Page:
By Devon (Doc) Wendell
There is no genre in jazz that has become as disrespected, forgotten, and dismissed as big band jazz. Generations of brainwashed lazy music dabblers often come to this warped and naïve conclusion that the entire history of jazz is made up exclusively by the likes of John Coltrane, Miles Davis, and Dave Brubeck. Even bebop gets its share of shit from pretend novices of the avant-garde and rock journalists who poorly and reluctantly attempt to cover any jazz pre-1959. The rock establishment often refers to people who cherish big band jazz and bebop as being “jazbos”; a derogatory term used to try to discredit the music’s beautiful history. This ugly term is rarely used in reference to Sam “Jazbo” Collins. They assume that it’s “old people’s music” without even giving it an honest listen.
When I see the blank look on some unsuspecting fool’s face when I mention a piece by Ellington, Basie, or Kenton, I think back on the sad and pitiful days of the late ‘80s and early ‘90s, before most jazz recordings were even issued on CD and vinyl and cassette tapes were fading into the background. You only had “A Love Supreme,” “Kind Of Blue,” “Take Five” and some milk-toast attempt at “fusion” by Dave Sanborn to choose from in the dusty back room of some god awful Sam Goody’s store. That’s if you were lucky. Those were indeed Bleak times. And forget about finding everyday Joes to talk about this music with. For many of us who truly love pre-War jazz, we have learned to be alone quite a lot of the time. And that’s more than okay.
When I listen to Count Basie and his mighty orchestra performing at The Newport Jazz Festival on July 7, 1957, the sheer ecstasy and excitement is very hard to put into mere words. The music on this live recording represents everything fantastic, beautiful, and honest about American culture.
Just look at this band: Count Basie, piano, Joe Newman, Thad Jones, Wendell Culley, and Reunald Jones, trumpets, Henry Coker, Benny Powell, Bill Hughes, trombones, Bill Graham, alto saxophone, Marshal Royal, clarinet and alto saxophone, Frank Foster, Frank Wess, Lester Young, Illinois Jacquet, tenor saxophones, Charlie Fowlkes, baritone saxophone, Freddie Greene, guitar, Eddie Jones, bass, Sonny Payne and Jo Jones, drums, Jimmy Rushing and Joe Williams, vocals. Several generations of Basie’s greatest players are all fired up to show the Newport crowd what swinging is truly all about.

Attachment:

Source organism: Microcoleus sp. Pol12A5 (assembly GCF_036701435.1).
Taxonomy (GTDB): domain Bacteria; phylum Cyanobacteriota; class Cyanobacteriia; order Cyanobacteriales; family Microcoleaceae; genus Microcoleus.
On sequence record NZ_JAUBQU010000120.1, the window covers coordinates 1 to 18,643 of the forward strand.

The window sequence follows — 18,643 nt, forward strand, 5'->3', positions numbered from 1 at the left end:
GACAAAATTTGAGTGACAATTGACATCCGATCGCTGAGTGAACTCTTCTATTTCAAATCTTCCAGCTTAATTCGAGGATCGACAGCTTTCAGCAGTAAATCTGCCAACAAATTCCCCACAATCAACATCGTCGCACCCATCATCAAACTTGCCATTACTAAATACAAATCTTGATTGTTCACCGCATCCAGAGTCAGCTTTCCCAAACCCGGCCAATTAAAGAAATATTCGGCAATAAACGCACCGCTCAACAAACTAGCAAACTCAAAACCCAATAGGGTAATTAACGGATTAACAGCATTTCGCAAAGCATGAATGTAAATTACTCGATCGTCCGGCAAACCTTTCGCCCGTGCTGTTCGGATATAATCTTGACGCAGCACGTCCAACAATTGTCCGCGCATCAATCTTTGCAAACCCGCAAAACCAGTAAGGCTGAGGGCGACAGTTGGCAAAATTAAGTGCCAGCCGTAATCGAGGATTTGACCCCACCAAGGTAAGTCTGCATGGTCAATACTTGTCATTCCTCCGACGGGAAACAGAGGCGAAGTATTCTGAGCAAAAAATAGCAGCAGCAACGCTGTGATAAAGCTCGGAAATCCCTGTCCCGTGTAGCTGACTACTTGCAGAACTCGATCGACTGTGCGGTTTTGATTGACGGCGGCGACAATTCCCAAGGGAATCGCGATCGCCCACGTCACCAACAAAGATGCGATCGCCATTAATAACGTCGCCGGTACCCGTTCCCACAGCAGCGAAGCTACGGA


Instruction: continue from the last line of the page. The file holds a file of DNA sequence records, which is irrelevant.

After a gushing introduction by John Hammond, Basie and the boys kick off the festivities with a new original composed just for the event: “Swingin’ At Newport,” written and arranged by Ernie Wilkins.
Count Basie plays a masterful and funky piano intro that is a not so subtle reminder of what a brilliant and underrated pianist the Count truly was and still is, long after his passing. His sound is the true essence of Swing piano.
The great Frank Wess takes a burning solo. Wess was so cool and bad. You can see him just looking totally relaxed, his eyes rolled in the back of his head as he cooks up a tenor sax solo that could fit in any genre of jazz. There were very few tenor players better and he must have known it on this hot July evening. The blues is the essential root of all of this music here and it is played with love and pride. Joe Newman’s trumpet solo is fierce, melodic, and perfect. And then Frank Foster blows. Foster had already established himself as one of Basie’s most modern soloists of the tenor sax. Whenever the two Franks (Frank Wess and Frank Foster) would play together, magic would inevitably happen.
After the opening number, one of the most incredible moments in the entire history of the Newport Jazz Festival takes place. Lester Young and Jo Jones reunite with Basie and the band. Young was Basie’s first tenor sax star, one of the fathers of the instrument in the history of jazz, and arguably the greatest. Jo Jones, the daddy of that big band beat also goes back to Basie’s band of the 1930s. Young has never sounded more energetic and powerful as he sits in on “Polka Dots And Moonbeams,” “Lester Leaps In” and the numbers with Jimmy Rushing: “Sent For You Yesterday (And Here You Come Today),” “Boogie Woogie (I May Be Wrong)” and the Basie blues standard “Evenin’.”
You’ll never hear blues swing like this as Rushing’s thick and rich vocal tone and perfect phrasing pushes Lester “Pres” Young to reach even farther beyond the stratosphere. As great as Rushing and the rest of the band are, “Pres” steals the show here and there is no rhythm guitarist in history as skilled and punctual as Freddie Greene. It sounds as if these guys never missed a single day of swinging together in the last 26 years.
The up-tempo “Blee Blop Blues” blasts off at a ridiculous pace. The horn arrangement by A.K. Salim dances, jumps, and shouts with the kind of love that makes jazz so special and an essential part of life.
The sly, smooth, and poignant blues vocals of Joe Williams on “All Right, Okay, You Win,” Memphis Slim’s “The Comeback,” “Roll ‘Em Pete”and “Smack Dab In The Middle” makes this the most perfectly rounded live Basie album of that period.
The band closes with the timeless “One O’Clock Jump.” Lester Young and the great Illinois Jacquet engage in a spirited cutting contest. Jacquet’s style is harder, more brash, and flashier than Young’s but both men are victorious winners here. Roy Eldrige steps in on trumpet and blows everyone away like only he could. The crowd is now cheering ecstatically. The energy just keeps building and building until this giant and blissful climax.
Count Basie At Newport is the perfect live album of big band jazz. When you hear this record, you’ll wonder why this music isn’t played in concert halls and festivals all over the world. No record collection is complete without this masterpiece.